Caring for your hens
Once out of the cages, ex-battery hens adapt very quickly to a normal environment. Within a few hours they will be pecking at things, scratching at the ground, rolling in the dirt for a dust bath, stretching their wings open to the sun and just doing normal chicken activities.
They are often a bit nervous of movement, because they have never been exposed to it before. They can take a few days to get use to things such as tree branches swaying in the breeze or leaves blowing around as well as everyday noises like traffic or dogs barking.
Before taking your hens home it’s a good idea to set up your coop with a flat surface with straw for them to sit in. A floor made of concrete pavers or a concrete slab is best as it is easy to keep clean and will stop predators such as dogs or foxes digging in. Even in suburban areas there are foxes.
At first the hens will not know how to perch but they will work it out in time. Remember they have lived their whole life on a slanted wire floor. You can start by having something just 10cm up off the ground with some soft straw for them to sleep on. If you purchase nest boxes for your hens it may take a few days for them to get the idea of going into them, but they will soon learn.
When you first let your hens out of the coop give them a small area to walk around in and explore. If you let them free range in a large area they may get disorientated and feel quite frightened. It’s better to start with small steps because EVERYTHING is new to them.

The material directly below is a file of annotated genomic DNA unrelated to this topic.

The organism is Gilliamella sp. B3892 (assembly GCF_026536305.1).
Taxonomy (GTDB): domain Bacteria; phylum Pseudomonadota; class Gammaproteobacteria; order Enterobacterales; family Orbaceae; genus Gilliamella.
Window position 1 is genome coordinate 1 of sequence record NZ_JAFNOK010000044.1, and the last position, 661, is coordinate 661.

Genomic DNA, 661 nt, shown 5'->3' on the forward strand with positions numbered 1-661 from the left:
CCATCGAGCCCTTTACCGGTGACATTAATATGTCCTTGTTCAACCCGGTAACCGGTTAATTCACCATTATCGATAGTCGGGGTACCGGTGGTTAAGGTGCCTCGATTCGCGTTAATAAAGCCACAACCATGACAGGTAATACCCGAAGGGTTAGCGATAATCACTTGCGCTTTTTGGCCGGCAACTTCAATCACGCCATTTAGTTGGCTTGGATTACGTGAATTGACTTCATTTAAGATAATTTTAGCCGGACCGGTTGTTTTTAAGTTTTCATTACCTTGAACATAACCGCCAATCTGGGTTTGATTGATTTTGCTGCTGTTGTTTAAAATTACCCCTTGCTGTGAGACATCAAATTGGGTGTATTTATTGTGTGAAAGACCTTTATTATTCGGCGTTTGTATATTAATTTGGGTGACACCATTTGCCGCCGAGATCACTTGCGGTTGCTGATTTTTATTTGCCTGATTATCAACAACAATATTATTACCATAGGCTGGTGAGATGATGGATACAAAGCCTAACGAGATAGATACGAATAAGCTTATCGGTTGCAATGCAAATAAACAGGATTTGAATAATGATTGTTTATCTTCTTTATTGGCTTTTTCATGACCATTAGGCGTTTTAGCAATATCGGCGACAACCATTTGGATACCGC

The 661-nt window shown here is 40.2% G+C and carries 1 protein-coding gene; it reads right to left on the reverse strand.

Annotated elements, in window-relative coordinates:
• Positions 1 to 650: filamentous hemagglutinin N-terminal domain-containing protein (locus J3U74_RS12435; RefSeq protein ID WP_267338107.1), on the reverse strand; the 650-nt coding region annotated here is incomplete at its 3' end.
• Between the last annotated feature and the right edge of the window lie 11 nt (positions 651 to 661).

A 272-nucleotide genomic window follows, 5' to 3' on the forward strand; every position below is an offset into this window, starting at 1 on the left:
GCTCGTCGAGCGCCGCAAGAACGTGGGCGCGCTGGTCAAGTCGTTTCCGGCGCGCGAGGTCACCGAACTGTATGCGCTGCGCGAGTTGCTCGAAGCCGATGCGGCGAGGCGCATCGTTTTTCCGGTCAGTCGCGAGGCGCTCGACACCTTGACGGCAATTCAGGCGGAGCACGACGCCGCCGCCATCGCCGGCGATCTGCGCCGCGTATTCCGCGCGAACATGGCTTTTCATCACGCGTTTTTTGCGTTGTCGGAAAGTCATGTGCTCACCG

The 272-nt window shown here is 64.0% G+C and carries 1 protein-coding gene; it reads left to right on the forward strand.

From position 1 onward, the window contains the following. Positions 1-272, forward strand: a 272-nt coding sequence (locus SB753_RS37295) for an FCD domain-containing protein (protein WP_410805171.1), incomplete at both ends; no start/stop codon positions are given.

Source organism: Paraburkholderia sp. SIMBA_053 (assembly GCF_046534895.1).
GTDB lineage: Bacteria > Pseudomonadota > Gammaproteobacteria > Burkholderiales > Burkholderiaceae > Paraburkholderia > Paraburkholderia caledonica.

Because they have come from a controlled environment we recommend putting blankets over the coop or bringing them inside at night if it is cool for the first few nights, depending on how bald they are. They have never experienced ANY change in temperature and it may take a few weeks to acclimatise. It’s better to be safe than sorry and end up with ill hens. If it is hot you need to keep them as cool as possible. You can put wet sheets or towels over the coop wire or move the hens to a cool spot and make sure they have lots of fresh cool water to drink. Please DO NOT spray them with cold water.
Most hens settle in quite quickly but it is best not to handle them or spend too much time “fussing” with them for the first few days, but you do need to keep checking them to make sure they are alright, just a quick look in to the coop to make sure they are all OK. Try to keep other animals away from the coop if possible.
To start with feed your hens commercial chicken food, mash or crumble. Please DO NOT feed them treats. They have never had anything but commercial mash or crumble food so resist the temptation to “spoil them” with treats or you may end up with very sick hens. Introduce new foods slowly and one at a time over a number of weeks.
Make sure each hen knows where the food and water is. They have never had to find food and water before. Jiggling your finger in the water often gives them the idea. It may take them a while to grasp the concept of having to get up and walk to eat and drink. Check to make sure each hen is drinking and eating.
You will need to put their food into a deep dish to begin with. Some of the hens may never be able to eat except from a deep dish, it depends on how cut their beak is from the debeaking process. Keep an eye on them and make sure they are able to eat and that their beak is not hitting the bottom of the dish and causing harm to an already damaged beak. DO NOT trim the beak, often the bottom beak is longer than the top due to debeaking, the bottom beak should wear down in time.
Pick up any droppings from the straw every day and always make sure they have a fresh supply of food and water.